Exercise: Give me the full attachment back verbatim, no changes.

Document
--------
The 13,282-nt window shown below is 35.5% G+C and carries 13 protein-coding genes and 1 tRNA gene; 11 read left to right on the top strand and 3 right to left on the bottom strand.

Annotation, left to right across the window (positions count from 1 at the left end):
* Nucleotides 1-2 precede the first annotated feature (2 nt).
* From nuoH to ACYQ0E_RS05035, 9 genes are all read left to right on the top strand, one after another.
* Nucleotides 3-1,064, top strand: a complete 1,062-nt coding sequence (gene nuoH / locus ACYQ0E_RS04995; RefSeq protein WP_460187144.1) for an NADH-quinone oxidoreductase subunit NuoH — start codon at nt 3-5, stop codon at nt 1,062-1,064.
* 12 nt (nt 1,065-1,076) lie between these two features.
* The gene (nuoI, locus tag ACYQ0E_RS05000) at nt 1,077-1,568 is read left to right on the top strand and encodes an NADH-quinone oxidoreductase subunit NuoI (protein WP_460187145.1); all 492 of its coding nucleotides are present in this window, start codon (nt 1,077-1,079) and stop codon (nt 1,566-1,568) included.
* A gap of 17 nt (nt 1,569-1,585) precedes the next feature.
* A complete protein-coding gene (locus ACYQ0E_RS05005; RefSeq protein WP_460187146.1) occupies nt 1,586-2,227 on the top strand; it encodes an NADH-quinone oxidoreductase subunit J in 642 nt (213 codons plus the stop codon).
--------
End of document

The 13,282-nt window shown below is 35.5% G+C and carries 13 protein-coding genes and 1 tRNA gene; 11 read left to right on the top strand and 3 right to left on the bottom strand.

Annotation, left to right across the window (positions count from 1 at the left end):
* Nucleotides 1-2 precede the first annotated feature (2 nt).
* From nuoH to ACYQ0E_RS05035, 9 genes are all read left to right on the top strand, one after another.
* Nucleotides 3-1,064, top strand: a complete 1,062-nt coding sequence (gene nuoH / locus ACYQ0E_RS04995; RefSeq protein WP_460187144.1) for an NADH-quinone oxidoreductase subunit NuoH — start codon at nt 3-5, stop codon at nt 1,062-1,064.
* 12 nt (nt 1,065-1,076) lie between these two features.
* The gene (nuoI, locus tag ACYQ0E_RS05000) at nt 1,077-1,568 is read left to right on the top strand and encodes an NADH-quinone oxidoreductase subunit NuoI (protein WP_460187145.1); all 492 of its coding nucleotides are present in this window, start codon (nt 1,077-1,079) and stop codon (nt 1,566-1,568) included.
* A gap of 17 nt (nt 1,569-1,585) precedes the next feature.
* A complete protein-coding gene (locus ACYQ0E_RS05005; RefSeq protein WP_460187146.1) occupies nt 1,586-2,227 on the top strand; it encodes an NADH-quinone oxidoreductase subunit J in 642 nt (213 codons plus the stop codon).